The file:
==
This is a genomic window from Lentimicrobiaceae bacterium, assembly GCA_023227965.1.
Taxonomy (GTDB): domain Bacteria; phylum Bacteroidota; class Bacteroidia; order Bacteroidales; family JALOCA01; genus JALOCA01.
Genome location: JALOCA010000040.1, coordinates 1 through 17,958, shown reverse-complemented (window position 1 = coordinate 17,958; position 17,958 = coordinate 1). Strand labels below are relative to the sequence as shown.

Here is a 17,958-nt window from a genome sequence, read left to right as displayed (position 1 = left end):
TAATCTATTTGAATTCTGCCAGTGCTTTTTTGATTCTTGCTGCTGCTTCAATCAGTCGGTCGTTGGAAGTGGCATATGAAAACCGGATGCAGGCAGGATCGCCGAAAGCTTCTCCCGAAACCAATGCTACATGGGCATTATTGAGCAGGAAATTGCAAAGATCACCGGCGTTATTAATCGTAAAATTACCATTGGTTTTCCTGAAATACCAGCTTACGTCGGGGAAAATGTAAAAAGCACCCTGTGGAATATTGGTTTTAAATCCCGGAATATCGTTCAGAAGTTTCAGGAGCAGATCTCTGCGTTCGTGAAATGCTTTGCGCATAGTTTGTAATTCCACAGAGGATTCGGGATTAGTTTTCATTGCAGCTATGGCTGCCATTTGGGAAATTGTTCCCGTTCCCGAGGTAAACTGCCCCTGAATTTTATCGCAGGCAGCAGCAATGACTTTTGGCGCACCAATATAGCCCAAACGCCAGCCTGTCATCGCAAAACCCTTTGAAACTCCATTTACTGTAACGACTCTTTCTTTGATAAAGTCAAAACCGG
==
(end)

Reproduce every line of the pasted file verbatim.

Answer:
This is a genomic window from Lentimicrobiaceae bacterium, assembly GCA_023227965.1.
Taxonomy (GTDB): domain Bacteria; phylum Bacteroidota; class Bacteroidia; order Bacteroidales; family JALOCA01; genus JALOCA01.
Genome location: JALOCA010000040.1, coordinates 1 through 17,958, shown reverse-complemented (window position 1 = coordinate 17,958; position 17,958 = coordinate 1). Strand labels below are relative to the sequence as shown.

Here is a 17,958-nt window from a genome sequence, read left to right as displayed (position 1 = left end):
TAATCTATTTGAATTCTGCCAGTGCTTTTTTGATTCTTGCTGCTGCTTCAATCAGTCGGTCGTTGGAAGTGGCATATGAAAACCGGATGCAGGCAGGATCGCCGAAAGCTTCTCCCGAAACCAATGCTACATGGGCATTATTGAGCAGGAAATTGCAAAGATCACCGGCGTTATTAATCGTAAAATTACCATTGGTTTTCCTGAAATACCAGCTTACGTCGGGGAAAATGTAAAAAGCACCCTGTGGAATATTGGTTTTAAATCCCGGAATATCGTTCAGAAGTTTCAGGAGCAGATCTCTGCGTTCGTGAAATGCTTTGCGCATAGTTTGTAATTCCACAGAGGATTCGGGATTAGTTTTCATTGCAGCTATGGCTGCCATTTGGGAAATTGTTCCCGTTCCCGAGGTAAACTGCCCCTGAATTTTATCGCAGGCAGCAGCAATGACTTTTGGCGCACCAATATAGCCCAAACGCCAGCCTGTCATCGCAAAACCCTTTGAAACTCCATTTACTGTAACGACTCTTTCTTTGATAAAGTCAAAACCGG